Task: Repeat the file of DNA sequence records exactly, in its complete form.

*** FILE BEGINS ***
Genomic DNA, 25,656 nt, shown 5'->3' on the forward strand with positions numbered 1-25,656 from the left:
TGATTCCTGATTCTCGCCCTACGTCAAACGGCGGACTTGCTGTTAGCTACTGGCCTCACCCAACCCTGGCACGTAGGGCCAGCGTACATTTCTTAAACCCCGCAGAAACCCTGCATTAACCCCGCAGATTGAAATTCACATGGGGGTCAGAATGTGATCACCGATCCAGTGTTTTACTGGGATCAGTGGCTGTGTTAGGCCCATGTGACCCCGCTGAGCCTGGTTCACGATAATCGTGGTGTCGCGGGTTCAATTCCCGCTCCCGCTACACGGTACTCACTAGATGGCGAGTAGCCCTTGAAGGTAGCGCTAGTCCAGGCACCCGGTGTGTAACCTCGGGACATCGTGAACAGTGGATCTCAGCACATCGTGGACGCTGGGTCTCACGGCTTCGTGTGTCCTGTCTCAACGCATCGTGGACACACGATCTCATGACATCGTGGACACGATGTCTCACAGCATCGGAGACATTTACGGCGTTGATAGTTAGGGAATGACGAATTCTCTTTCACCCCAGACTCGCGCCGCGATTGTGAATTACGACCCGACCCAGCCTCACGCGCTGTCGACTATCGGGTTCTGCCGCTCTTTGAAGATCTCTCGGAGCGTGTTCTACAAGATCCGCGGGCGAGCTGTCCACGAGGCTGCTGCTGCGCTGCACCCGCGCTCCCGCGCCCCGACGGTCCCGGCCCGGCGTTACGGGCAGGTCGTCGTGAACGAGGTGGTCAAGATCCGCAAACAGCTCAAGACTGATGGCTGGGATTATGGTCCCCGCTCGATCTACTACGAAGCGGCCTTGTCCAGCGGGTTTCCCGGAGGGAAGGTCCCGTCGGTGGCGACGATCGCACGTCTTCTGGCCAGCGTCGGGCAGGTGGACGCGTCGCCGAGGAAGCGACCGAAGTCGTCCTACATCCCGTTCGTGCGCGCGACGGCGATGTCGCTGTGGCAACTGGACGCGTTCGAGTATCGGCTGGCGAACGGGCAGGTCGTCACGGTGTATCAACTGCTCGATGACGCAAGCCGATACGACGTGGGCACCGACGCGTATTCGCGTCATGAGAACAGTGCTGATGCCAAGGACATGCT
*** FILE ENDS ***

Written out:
Genomic DNA, 25,656 nt, shown 5'->3' on the forward strand with positions numbered 1-25,656 from the left:
TGATTCCTGATTCTCGCCCTACGTCAAACGGCGGACTTGCTGTTAGCTACTGGCCTCACCCAACCCTGGCACGTAGGGCCAGCGTACATTTCTTAAACCCCGCAGAAACCCTGCATTAACCCCGCAGATTGAAATTCACATGGGGGTCAGAATGTGATCACCGATCCAGTGTTTTACTGGGATCAGTGGCTGTGTTAGGCCCATGTGACCCCGCTGAGCCTGGTTCACGATAATCGTGGTGTCGCGGGTTCAATTCCCGCTCCCGCTACACGGTACTCACTAGATGGCGAGTAGCCCTTGAAGGTAGCGCTAGTCCAGGCACCCGGTGTGTAACCTCGGGACATCGTGAACAGTGGATCTCAGCACATCGTGGACGCTGGGTCTCACGGCTTCGTGTGTCCTGTCTCAACGCATCGTGGACACACGATCTCATGACATCGTGGACACGATGTCTCACAGCATCGGAGACATTTACGGCGTTGATAGTTAGGGAATGACGAATTCTCTTTCACCCCAGACTCGCGCCGCGATTGTGAATTACGACCCGACCCAGCCTCACGCGCTGTCGACTATCGGGTTCTGCCGCTCTTTGAAGATCTCTCGGAGCGTGTTCTACAAGATCCGCGGGCGAGCTGTCCACGAGGCTGCTGCTGCGCTGCACCCGCGCTCCCGCGCCCCGACGGTCCCGGCCCGGCGTTACGGGCAGGTCGTCGTGAACGAGGTGGTCAAGATCCGCAAACAGCTCAAGACTGATGGCTGGGATTATGGTCCCCGCTCGATCTACTACGAAGCGGCCTTGTCCAGCGGGTTTCCCGGAGGGAAGGTCCCGTCGGTGGCGACGATCGCACGTCTTCTGGCCAGCGTCGGGCAGGTGGACGCGTCGCCGAGGAAGCGACCGAAGTCGTCCTACATCCCGTTCGTGCGCGCGACGGCGATGTCGCTGTGGCAACTGGACGCGTTCGAGTATCGGCTGGCGAACGGGCAGGTCGTCACGGTGTATCAACTGCTCGATGACGCAAGCCGATACGACGTGGGCACCGACGCGTATTCGCGTCATGAGAACAGTGCTGATGCCAAGGACATGCT